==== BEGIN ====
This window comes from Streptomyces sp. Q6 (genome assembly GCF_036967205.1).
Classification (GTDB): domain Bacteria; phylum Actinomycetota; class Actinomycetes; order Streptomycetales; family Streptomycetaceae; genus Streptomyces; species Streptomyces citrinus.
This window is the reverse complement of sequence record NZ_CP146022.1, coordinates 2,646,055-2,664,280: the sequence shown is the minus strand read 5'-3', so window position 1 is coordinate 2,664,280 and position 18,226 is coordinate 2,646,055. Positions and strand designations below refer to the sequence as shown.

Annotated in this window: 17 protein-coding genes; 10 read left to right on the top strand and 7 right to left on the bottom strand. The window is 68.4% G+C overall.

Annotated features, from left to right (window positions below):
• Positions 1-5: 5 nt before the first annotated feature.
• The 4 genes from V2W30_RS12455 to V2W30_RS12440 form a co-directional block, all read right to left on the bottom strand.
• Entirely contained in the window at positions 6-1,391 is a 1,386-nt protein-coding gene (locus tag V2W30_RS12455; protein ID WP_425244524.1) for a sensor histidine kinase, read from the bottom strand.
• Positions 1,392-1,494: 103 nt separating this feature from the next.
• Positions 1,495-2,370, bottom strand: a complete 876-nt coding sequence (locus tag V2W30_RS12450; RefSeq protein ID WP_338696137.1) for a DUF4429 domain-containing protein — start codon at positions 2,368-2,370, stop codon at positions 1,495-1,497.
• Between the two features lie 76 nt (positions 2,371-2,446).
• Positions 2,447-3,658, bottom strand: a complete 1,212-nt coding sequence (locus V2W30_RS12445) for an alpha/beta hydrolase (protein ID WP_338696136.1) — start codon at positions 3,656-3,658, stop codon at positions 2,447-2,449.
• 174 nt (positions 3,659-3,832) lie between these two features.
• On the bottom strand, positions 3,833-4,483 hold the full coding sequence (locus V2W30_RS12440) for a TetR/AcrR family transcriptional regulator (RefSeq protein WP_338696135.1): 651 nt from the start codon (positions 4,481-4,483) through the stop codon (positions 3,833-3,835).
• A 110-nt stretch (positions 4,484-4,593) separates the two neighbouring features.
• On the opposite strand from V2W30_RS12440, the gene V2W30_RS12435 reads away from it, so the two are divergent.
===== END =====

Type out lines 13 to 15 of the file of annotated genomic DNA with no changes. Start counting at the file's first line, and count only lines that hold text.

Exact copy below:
• 174 nt (positions 3,659-3,832) lie between these two features.
• On the bottom strand, positions 3,833-4,483 hold the full coding sequence (locus V2W30_RS12440) for a TetR/AcrR family transcriptional regulator (RefSeq protein WP_338696135.1): 651 nt from the start codon (positions 4,481-4,483) through the stop codon (positions 3,833-3,835).
• A 110-nt stretch (positions 4,484-4,593) separates the two neighbouring features.